Wearable device-based physical activity classification

The methods we describe here were used to classify physical activity intensity in both the nonexercisers (main analyses) and exercisers (additional analyses) strata. Supplementary Fig. 4 summarizes how activity intensity was classified using a previously validated random forest (RF) activity classifier33. RF is an ensemble of multiple decision trees. Each tree is learned on a bootstrap sample of training data and each node in the tree is split using the best among a randomly selected set of acceleration features. The decisions from each tree are aggregated and a final model prediction is based on majority vote. The RF model requires very little preprocessing of the data because the features do not need to be normalized. In addition, the model is resistant to over-fitting the training data because each tree within the forest is independently grown to maximum depth using a randomly selected subset of features.

This two-stage classifier first categorized physical activity in 10-s windows into one of four activity classes: sedentary, standing utilitarian movements (for example, ironing a shirt, washing dishes), walking activities (for example, gardening, active commuting, mopping floors), running/high energetic activities (for example, active playing with children). These activity classes were then assigned to one of four activity intensities: sedentary, light, moderate and vigorous. Walking activities were classified as light (an acceleration value of <100 mg), moderate (≥100 mg) and vigorous (≥400 mg) intensity48. For example, for a VILPA bout lasting up to 2 min, 12 consecutive 10-s windows needed to be classified as vigorous. When there were more than 12 consecutive vigorous activity windows, these bouts counted as long VPA sessions in the corresponding analyses (2.3% of all VPA bouts). Differentiation between sleep36 and nonwear35 was identified using the change in tilt angle and acceleration standard deviation. Monitors were calibrated49 and corrected for orientation50 using previously published methods, although residual signal and alignment uncertainties may persist.

Activities in an independent sample of 98 participants (age 56.4 ± 15.7 years ; 53.1% female) from the US51 (University of California Irvine Center for Machine Learning and Intelligent Systems Physical Activity Monitoring for Aging People study (published data), accessible at https://archive.ics.uci.edu/ml/datasets) and Australia52 (University of Queensland Where and When at Work study (published data) and University of Sydney Intermittent Lifestyle Physical Activity Study (unpublished data)) providing 103,607 activity samples from structured and free-living activities (17,267 min) were used to assess robustness and generalizability of the classifier (Supplementary Tables 8 and 9). For free-living activities participant-worn or researcher-held Go-Pro video-recordings were used to attain ground-truth physical activity. Video files were imported into the Noldus Observer XT software v16.0 for continuous direct observation coding. A two-stage direct observation scheme was implemented in which the participant’s movement behavior was coded for activity type and then activity intensity based on the Compendium of Physical Activities53. The direct observation system generated a vector of date–time stamps corresponding to the start and finish of each movement event, which were used to assign the activity codes to the corresponding time segments of the accelerometer data. Interobserver reliability was assessed by dual coding. The intraclass correlation coefficient for coding activities was 0.91 (0.87–0.94).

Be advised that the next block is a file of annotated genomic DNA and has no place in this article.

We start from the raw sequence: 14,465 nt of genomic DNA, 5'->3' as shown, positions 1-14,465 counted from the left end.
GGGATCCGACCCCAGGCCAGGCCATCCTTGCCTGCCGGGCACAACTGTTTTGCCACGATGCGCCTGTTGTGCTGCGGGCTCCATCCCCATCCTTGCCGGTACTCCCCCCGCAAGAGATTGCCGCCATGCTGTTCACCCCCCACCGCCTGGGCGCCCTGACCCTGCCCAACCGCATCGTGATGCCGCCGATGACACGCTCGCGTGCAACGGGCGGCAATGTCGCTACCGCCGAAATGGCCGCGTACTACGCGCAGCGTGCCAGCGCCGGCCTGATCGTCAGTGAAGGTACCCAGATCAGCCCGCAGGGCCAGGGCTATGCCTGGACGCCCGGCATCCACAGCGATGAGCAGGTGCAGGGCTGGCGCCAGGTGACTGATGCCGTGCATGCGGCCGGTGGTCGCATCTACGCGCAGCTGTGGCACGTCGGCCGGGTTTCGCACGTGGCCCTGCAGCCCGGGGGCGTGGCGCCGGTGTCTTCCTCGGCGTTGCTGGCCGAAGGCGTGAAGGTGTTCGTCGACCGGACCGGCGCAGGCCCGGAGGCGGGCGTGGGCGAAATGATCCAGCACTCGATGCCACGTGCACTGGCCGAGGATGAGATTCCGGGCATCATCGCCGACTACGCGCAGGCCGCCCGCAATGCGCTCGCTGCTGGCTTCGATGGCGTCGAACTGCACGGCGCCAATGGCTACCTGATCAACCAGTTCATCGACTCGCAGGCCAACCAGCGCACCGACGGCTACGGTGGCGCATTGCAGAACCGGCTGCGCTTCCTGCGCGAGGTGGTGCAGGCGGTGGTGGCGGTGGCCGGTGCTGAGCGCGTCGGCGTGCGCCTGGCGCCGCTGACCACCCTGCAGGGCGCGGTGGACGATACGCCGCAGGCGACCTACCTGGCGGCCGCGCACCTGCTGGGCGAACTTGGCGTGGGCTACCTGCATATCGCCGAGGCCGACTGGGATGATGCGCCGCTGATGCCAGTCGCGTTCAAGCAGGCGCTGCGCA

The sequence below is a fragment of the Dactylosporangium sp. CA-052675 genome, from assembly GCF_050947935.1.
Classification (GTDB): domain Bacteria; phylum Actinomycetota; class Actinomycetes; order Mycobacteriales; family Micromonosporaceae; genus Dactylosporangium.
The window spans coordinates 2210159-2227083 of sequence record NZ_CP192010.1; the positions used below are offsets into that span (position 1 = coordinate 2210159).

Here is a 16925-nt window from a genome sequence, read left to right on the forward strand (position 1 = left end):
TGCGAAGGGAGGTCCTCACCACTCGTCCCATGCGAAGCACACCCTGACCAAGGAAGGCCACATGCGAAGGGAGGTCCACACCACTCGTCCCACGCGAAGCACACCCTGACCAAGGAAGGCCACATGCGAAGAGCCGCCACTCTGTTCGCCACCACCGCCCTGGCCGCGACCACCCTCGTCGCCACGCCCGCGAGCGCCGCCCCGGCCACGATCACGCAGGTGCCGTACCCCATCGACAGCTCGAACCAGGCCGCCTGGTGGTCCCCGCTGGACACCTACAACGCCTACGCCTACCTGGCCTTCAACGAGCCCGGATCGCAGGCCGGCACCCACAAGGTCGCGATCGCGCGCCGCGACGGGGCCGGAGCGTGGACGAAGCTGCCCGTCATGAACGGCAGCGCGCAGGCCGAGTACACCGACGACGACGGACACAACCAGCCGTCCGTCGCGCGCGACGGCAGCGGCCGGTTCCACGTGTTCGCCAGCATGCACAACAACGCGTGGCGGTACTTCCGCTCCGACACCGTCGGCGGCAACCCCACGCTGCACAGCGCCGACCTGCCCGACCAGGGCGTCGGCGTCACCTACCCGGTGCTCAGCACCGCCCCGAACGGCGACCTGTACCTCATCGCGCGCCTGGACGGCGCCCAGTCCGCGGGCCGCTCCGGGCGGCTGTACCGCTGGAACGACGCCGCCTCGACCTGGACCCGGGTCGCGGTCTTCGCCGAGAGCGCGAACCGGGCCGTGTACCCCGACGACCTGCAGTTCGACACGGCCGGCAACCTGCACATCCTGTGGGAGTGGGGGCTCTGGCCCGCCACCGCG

Performance was further evaluated in a separate sample of 151 adults (age range 18–91 years, 65.6% female; Supplementary Fig. 5) recruited from the UK34 (University of Oxford Capture 24 study (published data), accessible at https://ora.ox.ac.uk/objects/uuid:99d7c092-d865-4a19-b096-cc16440cd001). Participants in this data set wore body cameras that provided pictures every 20 s to annotate ground-truth free-living activity labels. The picture-based activity coding scheme has been previously described34. A total of 172,360 activity samples (28,727 min) were provided by participants.

Outcome ascertainment

Because of the nature of rolling updates for the data linkage, participants were followed up to 31 October 2021, with deaths obtained through linkage with the National Health Service (NHS) Digital of England and Wales or the NHS Central Register and National Records of Scotland. CVD mortality was defined as death attributed to diseases of the circulatory system, excluding hypertension, diseases of arteries and lymph (ICD-10 codes: I0, I11, I13, I20–I51, I60–I69). Cancer mortality was defined as death attributed to any cancer excluded in situ, benign, uncertain, nonmelanoma skin cancer or non-well-defined cancers (ICD-10 codes beginning ‘C0’, ‘C1’, ‘C2’, ‘C3’, ‘C4’ (excluding C49.9), ‘C5’, ‘C6’, ‘C70’, ‘C71’, ‘C72’, ‘C73’, ‘C74’, ‘C75’, ‘C7A’, ‘C8’ or ‘C9’).